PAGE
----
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An Investigation of Middle School Science Teachers and Students Use of Technology inside and outside of Classrooms: Considering Whether Digital Natives Are More Technology Savvy than Their Teachers
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Educational Technology Research and Development Volume 62, Number 6, ISSN 1042-1629

Abstract

The purpose of the study is to investigate the popular assumption that the "digital natives" generation surpasses the previous "digital immigrants" generation in terms of their technology experiences, because they grow up with information and communication technology. The assumption presumes that teachers, the digital immigrants, are less technology savvy than the digital natives, resulting in a disconnect between students' technology experiences inside and outside of the formal school setting. To examine the intersection of these generations and their technology experiences, this study used a mixed-methods approach to survey and compare middle school science teachers' (n = 24) and their students' (n = 1,060) inside-outside school technology experiences, and conducted focus group interviews to investigate any barriers that prevented them from using technology in school. The findings imply that the concept of digital natives may be misleading and that the disconnect between students' inside-outside school technology experiences may be the result of the lack of sufficient teacher training concerning technology integration strategies.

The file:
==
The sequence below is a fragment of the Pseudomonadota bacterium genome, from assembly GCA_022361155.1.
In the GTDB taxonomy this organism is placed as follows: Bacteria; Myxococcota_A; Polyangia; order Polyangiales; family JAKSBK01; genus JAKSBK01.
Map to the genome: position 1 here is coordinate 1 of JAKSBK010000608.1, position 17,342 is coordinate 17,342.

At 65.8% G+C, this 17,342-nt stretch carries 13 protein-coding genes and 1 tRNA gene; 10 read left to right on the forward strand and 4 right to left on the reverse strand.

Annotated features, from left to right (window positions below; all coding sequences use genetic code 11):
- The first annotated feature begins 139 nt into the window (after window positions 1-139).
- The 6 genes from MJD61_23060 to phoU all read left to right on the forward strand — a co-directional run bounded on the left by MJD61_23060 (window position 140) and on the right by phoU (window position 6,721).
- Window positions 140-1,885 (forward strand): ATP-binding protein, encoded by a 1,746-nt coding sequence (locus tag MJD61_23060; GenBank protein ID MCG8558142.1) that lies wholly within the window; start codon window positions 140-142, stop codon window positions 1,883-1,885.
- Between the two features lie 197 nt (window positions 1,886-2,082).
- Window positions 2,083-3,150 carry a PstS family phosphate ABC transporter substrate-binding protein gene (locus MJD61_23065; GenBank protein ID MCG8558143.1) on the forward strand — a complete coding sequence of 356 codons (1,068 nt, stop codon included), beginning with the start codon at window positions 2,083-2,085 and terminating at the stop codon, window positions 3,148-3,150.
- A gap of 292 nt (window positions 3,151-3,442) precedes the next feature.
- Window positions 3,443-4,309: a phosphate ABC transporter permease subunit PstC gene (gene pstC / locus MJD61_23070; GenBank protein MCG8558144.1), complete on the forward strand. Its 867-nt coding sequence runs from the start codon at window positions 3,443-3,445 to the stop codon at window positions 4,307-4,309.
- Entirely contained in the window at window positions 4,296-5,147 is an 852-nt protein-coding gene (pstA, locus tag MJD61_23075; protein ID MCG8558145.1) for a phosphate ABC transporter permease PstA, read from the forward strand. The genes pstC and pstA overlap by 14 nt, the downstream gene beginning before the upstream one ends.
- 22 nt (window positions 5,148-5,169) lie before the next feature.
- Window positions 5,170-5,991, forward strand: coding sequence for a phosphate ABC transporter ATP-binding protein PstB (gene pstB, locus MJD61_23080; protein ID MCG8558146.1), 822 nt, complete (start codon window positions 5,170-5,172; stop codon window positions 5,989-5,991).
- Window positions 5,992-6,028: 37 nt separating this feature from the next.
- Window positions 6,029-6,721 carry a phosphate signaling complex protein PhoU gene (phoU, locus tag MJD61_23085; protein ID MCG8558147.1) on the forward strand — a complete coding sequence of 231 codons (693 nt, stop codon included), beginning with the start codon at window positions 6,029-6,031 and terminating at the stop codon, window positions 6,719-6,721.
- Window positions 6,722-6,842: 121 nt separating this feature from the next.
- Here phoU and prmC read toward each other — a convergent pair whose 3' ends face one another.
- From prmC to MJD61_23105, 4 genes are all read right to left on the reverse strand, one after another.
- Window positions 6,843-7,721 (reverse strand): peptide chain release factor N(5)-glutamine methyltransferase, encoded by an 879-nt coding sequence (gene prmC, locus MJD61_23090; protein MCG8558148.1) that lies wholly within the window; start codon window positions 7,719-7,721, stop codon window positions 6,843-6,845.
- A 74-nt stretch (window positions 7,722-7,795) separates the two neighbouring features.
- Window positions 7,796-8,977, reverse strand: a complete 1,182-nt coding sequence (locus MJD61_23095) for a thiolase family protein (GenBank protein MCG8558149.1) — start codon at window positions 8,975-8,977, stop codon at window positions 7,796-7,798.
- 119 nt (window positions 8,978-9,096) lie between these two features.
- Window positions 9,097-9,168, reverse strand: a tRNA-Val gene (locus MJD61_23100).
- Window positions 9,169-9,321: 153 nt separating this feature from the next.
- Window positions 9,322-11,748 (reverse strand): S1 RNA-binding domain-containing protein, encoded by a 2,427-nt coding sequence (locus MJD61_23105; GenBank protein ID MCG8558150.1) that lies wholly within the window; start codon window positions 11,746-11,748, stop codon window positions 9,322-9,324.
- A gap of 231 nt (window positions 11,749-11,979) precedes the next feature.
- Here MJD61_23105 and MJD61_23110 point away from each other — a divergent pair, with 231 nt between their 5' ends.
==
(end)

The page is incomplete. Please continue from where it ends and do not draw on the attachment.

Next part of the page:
Citation

Wang, S.K., Hsu, H.Y., Campbell, T., Coster, D.C. & Longhurst, M. (2014). An Investigation of Middle School Science Teachers and Students Use of Technology inside and outside of Classrooms: Considering Whether Digital Natives Are More Technology Savvy than Their Teachers. Educational Technology Research and Development, 62(6), 637-662. Retrieved August 20, 2019 from .

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